The Lawyer as Director of a Client
The Committee on Lawyer Business Ethics of the ABA Section of Business Law , 57(1): 387 (Nov. 2001)
Empty Voting and Hidden (Morphable) Ownership: Taxonomy, Implications, and Reforms
Henry T. C. Hu and Bernard Black, 61(3):1011–1070 (May 2006)
Most American publicly held corporations have a one-share, one-vote structure, in which voting power is proportional to economic ownership. This structure gives shareholders economic incentives to exercise their voting power well and helps to legitimate managers' exercise of authority over property the managers do not own. Berle-Means' "separation of ownership and control" suggests that shareholders face large collective action problems in overseeing managers. Even so, mechanisms rooted in the shareholder vote, including proxy fights and takeover bids, constrain managers from straying too far from the goal of shareholder wealth maximization.
In the past few years, the derivatives revolution, hedge fund growth, and other capital market developments have come to threaten this familiar pattern throughout the world. Both outside investors and corporate insiders can now readily decouple economic ownership of shares from voting rights to those shares. This decoupling—which we call "the new vote buying"—is often hidden from public view and is largely untouched by current law and regulation. Hedge funds, sophisticated and largely unfettered by legal rules or conflicts of interest, have been especially aggressive in decoupling. Sometimes they hold more votes than economic ownership, a pattern we call "empty voting." That is, they may have substantial voting power while having limited, zero, or even negative economic ownership. In the extreme situation of negative economic ownership, the empty voter has an incentive to vote in ways that reduce the company's share price. Sometimes hedge funds hold more economic ownership than votes, though often with "morphable" voting rights—the de facto ability to acquire the votes if needed. We call this "hidden (morphable) ownership" because under current disclosure rules, the economic ownership and (de facto) voting ownership are often not disclosed. Corporate insiders, too, can use new vote buying techniques.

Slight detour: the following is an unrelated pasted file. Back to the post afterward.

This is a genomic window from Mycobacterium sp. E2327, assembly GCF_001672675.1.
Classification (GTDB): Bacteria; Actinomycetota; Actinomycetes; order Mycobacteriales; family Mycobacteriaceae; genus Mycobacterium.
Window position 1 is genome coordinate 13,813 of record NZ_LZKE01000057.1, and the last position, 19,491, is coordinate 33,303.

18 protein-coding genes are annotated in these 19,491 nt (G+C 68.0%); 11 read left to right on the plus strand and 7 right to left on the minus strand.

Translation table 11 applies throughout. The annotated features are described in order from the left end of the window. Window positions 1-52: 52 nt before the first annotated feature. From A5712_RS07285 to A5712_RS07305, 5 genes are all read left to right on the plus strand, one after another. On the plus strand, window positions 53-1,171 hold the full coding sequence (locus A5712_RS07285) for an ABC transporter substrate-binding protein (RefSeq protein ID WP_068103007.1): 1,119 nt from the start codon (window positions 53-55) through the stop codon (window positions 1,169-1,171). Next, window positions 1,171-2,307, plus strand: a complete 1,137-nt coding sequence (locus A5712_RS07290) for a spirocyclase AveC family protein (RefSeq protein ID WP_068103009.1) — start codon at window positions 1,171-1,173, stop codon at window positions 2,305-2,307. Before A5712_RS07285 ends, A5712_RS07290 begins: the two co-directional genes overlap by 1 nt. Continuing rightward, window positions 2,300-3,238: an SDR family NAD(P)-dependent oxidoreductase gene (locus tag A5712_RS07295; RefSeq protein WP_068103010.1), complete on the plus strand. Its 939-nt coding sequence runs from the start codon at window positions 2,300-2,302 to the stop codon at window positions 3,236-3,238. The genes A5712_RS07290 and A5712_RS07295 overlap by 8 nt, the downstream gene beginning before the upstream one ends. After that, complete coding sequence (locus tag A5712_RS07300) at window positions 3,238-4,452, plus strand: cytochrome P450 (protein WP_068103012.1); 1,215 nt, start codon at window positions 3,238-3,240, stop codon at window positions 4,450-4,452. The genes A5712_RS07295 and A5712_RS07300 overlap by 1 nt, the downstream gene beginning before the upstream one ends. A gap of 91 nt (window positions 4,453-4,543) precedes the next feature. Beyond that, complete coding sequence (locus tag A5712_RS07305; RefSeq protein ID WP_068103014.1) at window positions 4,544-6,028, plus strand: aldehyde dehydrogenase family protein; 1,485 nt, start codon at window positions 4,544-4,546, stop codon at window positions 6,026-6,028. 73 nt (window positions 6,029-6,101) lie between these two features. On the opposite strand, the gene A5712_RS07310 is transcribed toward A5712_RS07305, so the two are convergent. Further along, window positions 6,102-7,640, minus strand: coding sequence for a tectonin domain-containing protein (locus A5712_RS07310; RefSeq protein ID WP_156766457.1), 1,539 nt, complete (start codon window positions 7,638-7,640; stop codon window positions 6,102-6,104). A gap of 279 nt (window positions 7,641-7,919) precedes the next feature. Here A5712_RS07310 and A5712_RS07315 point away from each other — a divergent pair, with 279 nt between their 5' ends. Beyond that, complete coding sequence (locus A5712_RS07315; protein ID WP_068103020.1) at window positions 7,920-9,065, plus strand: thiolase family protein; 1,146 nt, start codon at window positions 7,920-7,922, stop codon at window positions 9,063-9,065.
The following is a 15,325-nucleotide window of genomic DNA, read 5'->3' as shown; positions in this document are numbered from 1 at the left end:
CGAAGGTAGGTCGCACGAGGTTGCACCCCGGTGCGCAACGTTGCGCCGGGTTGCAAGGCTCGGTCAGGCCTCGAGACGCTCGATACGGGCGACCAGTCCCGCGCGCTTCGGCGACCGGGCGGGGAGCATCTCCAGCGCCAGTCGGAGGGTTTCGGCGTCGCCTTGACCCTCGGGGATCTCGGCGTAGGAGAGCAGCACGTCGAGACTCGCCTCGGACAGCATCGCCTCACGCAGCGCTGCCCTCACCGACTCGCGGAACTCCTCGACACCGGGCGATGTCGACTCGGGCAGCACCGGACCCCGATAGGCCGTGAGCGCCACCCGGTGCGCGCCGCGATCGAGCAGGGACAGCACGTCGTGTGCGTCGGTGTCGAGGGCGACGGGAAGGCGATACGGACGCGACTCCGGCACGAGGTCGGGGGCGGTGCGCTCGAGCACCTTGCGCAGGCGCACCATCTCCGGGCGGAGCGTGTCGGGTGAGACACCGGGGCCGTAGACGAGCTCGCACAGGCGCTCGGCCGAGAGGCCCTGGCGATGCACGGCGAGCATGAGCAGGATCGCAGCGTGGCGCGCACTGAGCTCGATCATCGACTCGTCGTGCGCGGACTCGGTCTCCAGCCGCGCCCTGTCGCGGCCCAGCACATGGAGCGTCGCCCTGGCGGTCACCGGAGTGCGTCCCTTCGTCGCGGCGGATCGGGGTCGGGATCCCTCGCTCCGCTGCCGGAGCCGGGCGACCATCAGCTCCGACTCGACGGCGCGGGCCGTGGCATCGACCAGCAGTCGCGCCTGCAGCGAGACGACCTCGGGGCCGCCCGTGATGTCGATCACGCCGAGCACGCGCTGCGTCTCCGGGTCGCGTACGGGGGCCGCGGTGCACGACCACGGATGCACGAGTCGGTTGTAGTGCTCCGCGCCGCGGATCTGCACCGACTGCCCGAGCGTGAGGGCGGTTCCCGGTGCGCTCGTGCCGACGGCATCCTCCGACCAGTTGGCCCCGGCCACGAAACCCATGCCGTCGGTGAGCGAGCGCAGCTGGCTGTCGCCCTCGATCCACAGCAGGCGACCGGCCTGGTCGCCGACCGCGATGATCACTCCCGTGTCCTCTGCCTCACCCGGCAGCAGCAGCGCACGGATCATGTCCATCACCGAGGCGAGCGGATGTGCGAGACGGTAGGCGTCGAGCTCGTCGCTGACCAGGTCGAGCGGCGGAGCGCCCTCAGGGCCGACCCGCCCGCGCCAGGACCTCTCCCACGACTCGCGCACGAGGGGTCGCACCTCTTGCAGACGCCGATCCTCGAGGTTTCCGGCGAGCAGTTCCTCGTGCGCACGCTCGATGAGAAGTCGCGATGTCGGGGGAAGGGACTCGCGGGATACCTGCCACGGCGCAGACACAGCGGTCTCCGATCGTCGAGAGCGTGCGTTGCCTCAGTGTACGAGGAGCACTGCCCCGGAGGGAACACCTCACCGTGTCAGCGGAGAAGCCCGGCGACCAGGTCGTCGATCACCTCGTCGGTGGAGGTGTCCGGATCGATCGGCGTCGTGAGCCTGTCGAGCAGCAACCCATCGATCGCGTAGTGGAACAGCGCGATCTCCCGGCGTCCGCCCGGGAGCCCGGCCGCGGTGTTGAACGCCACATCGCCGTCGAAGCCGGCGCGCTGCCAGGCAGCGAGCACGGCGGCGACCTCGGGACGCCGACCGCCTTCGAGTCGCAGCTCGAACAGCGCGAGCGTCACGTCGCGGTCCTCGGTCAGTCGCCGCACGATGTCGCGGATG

This article analyzes the new vote buying and its corporate governance implications. We propose a taxonomy of the new vote buying that unpacks its functional elements. We discuss the implications of decoupling for control contests and other forms of shareholder oversight, and the circumstances in which decoupling could be beneficial or harmful to corporate governance. We also propose a near-term disclosure-based response and sketch longer-term regulatory possibilities. Our disclosure proposal would simplify and partially integrate five existing, inconsistent share-ownership disclosure regimes, and is worth considering independent of its value with respect to decoupling. In the longer term, other responses may be needed; we briefly discuss possible strategies focused on voting rights, voting architecture, and supply and demand forces in the markets on which the new vote buying relies.
Independent Directors as Securities Monitors
Hillary A. Sale, 61(4):1375-1412 (August 2006)